Everyone who saw him play will have their own favourite memories of him. For most the free kick against Sheffield United in the FA Cup semi-final will be the single defining moment of his SWFC career (it really should have been 10-1). Many will talk of Saturday December 18th, 1994 – “The Waddle Game” against West Ham. We won 5-0, Waddle ran the game and must have given David Burrows nightmares for months afterwards. But in truth that game was just one where everything clicked at once for Waddle – it was far from an isolated match in that respect. Others that stand out are a 3-1 home win over Everton, where he scored his first league goal for the club, the cup games against Spora Luxembourg (h), Derby County (a), Blackburn Rovers (a) in that famous first season, and the winning goal at Leeds in 1995.

One of my favourite moments was when we played Man Utd at home in the league and they had a young winger called Ryan Giggs on their left wing. There was one moment when Waddle turned him inside out, once, twice and then again, leaving Giggs on the floor. A few minutes later, if I remember correctly, Giggs managed to skin Waddle in return. The apprentice learning from the master. Wonder what ever happened to that Giggs kid?

But I think the reason that we all took Waddle to our hearts so much wasn’t just for his undoubted ability – but for the attitude that went with it.His languid style, the banter with the crowd, his general openness to fans when out and about in the city.

His humble beginnings as a sausage factory worker in the North East when playing for Tow Law Town seemed to keep his feet on the ground and meant he was so much more in touch with the fans than many other players. A friend of my Mum ended up making some curtains for Waddle and she got me his signed picture. I’ve still got that picture – the signature is faded, so is most of the picture actually, but even now I love the fact that he’d written to me by name. As I say, it’s like the response of a school boy.


Waddle was blessed with amazing talent, but it seemed not much luck. He had an almost cruel record in cup finals, he added to his World Cup penalty miss with another one in the infamous defeat at Wolves (where we managed to lose a shoot-out from a 3-0 lead) and when we lost the FE Cup final replay to Arsenal Waddle was heartbroken. But again, this vulnerability just made him all the more heroic to me. The first and last footballer I ever referred to as ‘God’.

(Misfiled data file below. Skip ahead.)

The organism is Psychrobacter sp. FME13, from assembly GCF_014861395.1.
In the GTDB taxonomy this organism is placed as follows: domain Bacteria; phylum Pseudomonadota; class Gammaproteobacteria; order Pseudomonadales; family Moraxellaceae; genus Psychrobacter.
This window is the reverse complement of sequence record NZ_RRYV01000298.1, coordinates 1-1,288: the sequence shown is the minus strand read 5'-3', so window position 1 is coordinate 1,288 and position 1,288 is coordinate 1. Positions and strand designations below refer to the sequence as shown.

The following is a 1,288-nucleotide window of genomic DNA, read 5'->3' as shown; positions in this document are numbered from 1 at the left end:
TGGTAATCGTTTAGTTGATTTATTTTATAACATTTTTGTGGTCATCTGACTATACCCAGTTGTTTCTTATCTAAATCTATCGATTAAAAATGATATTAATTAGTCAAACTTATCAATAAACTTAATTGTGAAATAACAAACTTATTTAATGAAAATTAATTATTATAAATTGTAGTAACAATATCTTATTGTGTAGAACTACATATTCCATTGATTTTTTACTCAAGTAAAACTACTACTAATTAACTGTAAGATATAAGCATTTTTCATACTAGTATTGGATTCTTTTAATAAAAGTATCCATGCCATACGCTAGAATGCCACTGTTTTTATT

There are numerous Waddle videos on youtube, type in his name and sit back. Clips of him playing for Newcastle, Spurs, Marseille, Wednesday and others will remind (or show) you what the fuss was about. He was loved by every fan he ever played for – Marseille fans named him their 2nd best player of the 20th Century – and only a tiny minority of football fans ever had the privilege. We are some of the lucky few.


If you have the time just sit and watch them all…you’ll need plenty of time, maybe a little time off work, as there is that much good stuff out there.  It could take a while…but be prepared to be enchanted, to be mesmerised and to fall in love all over again…it’s just that good.

The fact that when Waddle retired from football he continued to live in Sheffield, playing Sunday league football wherever he could get a game, just showed how he is basically just one of us – but with the skills of a God.He was 50 last week, and apparently has just started playing for a pub in Greenhill that I often go in when I’m back there.

I may just swing by to catch a game next time I’m there and feel like a schoolboy once more.

The man who says “pelanty”, the man who Thierry Henry put in his ‘all time best 11’, the man who still gets the fur up when he is invited onto the pitch before a game.


There really is only one Chrissy Waddle.

Chris (Baldy)
Owls Alive

TWITTER: @OwlsAlive or @chris_shelley